Definitions

from The American Heritage® Dictionary of the English Language, 4th Edition

  • n. A warm drink consisting of wine or ale mixed with sugar, eggs, bread, and various spices, sometimes given to ill persons.

from Wiktionary, Creative Commons Attribution/Share-Alike License

  • n. A hot drink given to the sick, consisting of wine or ale, eggs, and bread.
  • v. To make into caudle.
  • v. To serve as a caudle to; to refresh.

from the GNU version of the Collaborative International Dictionary of English

  • n. A kind of warm drink for sick persons, being a mixture of wine with eggs, bread, sugar, and spices.
  • transitive v. To make into caudle.
  • transitive v. Too serve as a caudle to; to refresh.

from The Century Dictionary and Cyclopedia

  • n. A kind of warm drink made of wine or ale mixed with bread, sugar, and spices, and sometimes eggs, given to sick persons, to a woman in childbed, and her visitors.
  • To make into caudle.
  • To serve as a caudle for; refresh, comfort, or make warm, as with caudle.

Etymologies

Middle English caudel, from Old North French, from Medieval Latin caldellus, from Latin caldum, hot drink, from caldus, calidus, warm, hot; see kelə-1 in Indo-European roots.
(American Heritage® Dictionary of the English Language, Fourth Edition)

Examples

  • And when he would have cuddled and kissed her, and done his proper duty as a husband, and so earned his "caudle", (*) she turned herself first on one side and then on the other, so that he could not attain his purpose, at which he was greatly astonished and angry, and said to her,

    Cent nouvelles nouvelles

  • What we do not want to do as a democracy is be convinced by business interests and their representatives that we should caudle companies who can only improve profits by squeezing their workforce or who threaten to raise prices whenever they are hit with regulations.

    Matthew Yglesias » Kaus’s Dilemma

  • He emphatically rejected any suggestion of caudle or broth for breakfast, and snapped irritably at me when I tried to check the dressings on his hand.

    Sick Cycle Carousel

  • “Why, you foolish person, is there not the woman up the village that has just brought another fool into the world, and will she not need sack and caudle, if we leave some of our wine?”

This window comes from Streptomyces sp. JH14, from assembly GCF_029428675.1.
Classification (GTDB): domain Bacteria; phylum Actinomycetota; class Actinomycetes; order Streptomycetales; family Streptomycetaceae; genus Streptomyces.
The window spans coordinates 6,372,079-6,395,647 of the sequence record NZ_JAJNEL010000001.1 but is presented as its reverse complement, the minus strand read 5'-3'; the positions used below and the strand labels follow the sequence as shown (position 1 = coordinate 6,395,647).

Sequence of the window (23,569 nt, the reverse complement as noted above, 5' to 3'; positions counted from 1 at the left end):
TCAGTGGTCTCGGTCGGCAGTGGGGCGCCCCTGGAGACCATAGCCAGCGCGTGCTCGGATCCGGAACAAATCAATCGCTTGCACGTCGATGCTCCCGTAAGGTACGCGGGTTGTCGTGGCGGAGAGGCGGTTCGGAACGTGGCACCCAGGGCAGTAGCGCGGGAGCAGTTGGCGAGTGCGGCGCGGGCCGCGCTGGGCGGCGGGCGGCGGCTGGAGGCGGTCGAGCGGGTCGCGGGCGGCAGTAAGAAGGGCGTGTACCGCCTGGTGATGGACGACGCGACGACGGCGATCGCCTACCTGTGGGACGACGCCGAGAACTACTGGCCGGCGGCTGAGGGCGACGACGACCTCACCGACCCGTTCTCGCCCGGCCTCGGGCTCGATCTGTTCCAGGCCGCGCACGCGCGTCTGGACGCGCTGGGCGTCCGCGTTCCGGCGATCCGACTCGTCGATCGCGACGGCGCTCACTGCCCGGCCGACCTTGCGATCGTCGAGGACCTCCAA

Saint Ronan's Well

  • The lady, like other comforters of the cabins of the poor, proceeded to rebuke the grumbling old woman for want of order and cleanliness — censured the food which was provided for the patient, and enquired particularly after the wine which she had left to make caudle with.

    Saint Ronan's Well

  • The Id thinks we caudle PRISONERS at Gitmo by vidiot on Saturday, Dec 22, 2007 at 7: 23: 12 PM

    OpEdNews - Quicklink: Huckabee Claims "If Anything," We Treat Inmates at Gitmo "Too Nice"

  • You may fail to see the lie of that layout, Suetonia,3 but the reflections which recur to me are that so long as beauty life is body love4 and so bright as Mutua of your mirror holds her candle to your caudle, lone lefthand likeless, sombring

    Finnegans Wake

  • Let your caudle be white-wine, verjuice, some sack and sugar; thicken it with the yolks of eggs, and when the pye is baked, pour it in, and serve it hot.

    Old Cookery Books and Ancient Cuisine

  • And they are not going to be stopped if we caudle them.

    Think Progress » The Dixie Chicks Ad NBC Doesn’t Want You To See

  • Ye shall have a hempen caudle, then, and the help of hatchet.

    The Second part of King Henry the Sixth

Comments

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  • a liquor sometimes made of beer, oatmeal, etc; sometimes with water, oatmeal, spices and a small dash of wine, used by women in their lying~in, being both diaphoretic and balsamic, and administered with success to those who have the small~pox.
    Daniel Fenning, Royal English Dictionary, 1775

    ...from old French CHAUDEL, a kind of gruel or broth.
    James Stormonth, English Dictionary, 1884

    February 4, 2009

  • "Killick stood swaying in the doorway ... he burst in with 'Which Mrs. Webber says would the old gentleman like a little thin gruel? A caudle?'"
    --Patrick O'Brian, Blue at the Mizzen, 23

    March 27, 2008

  • A warm drink consisting of thin gruel, mixed with wine or ale, sweetened and spiced, given chiefly to sick people, especially women in childbed; also to their visitors.

    February 12, 2008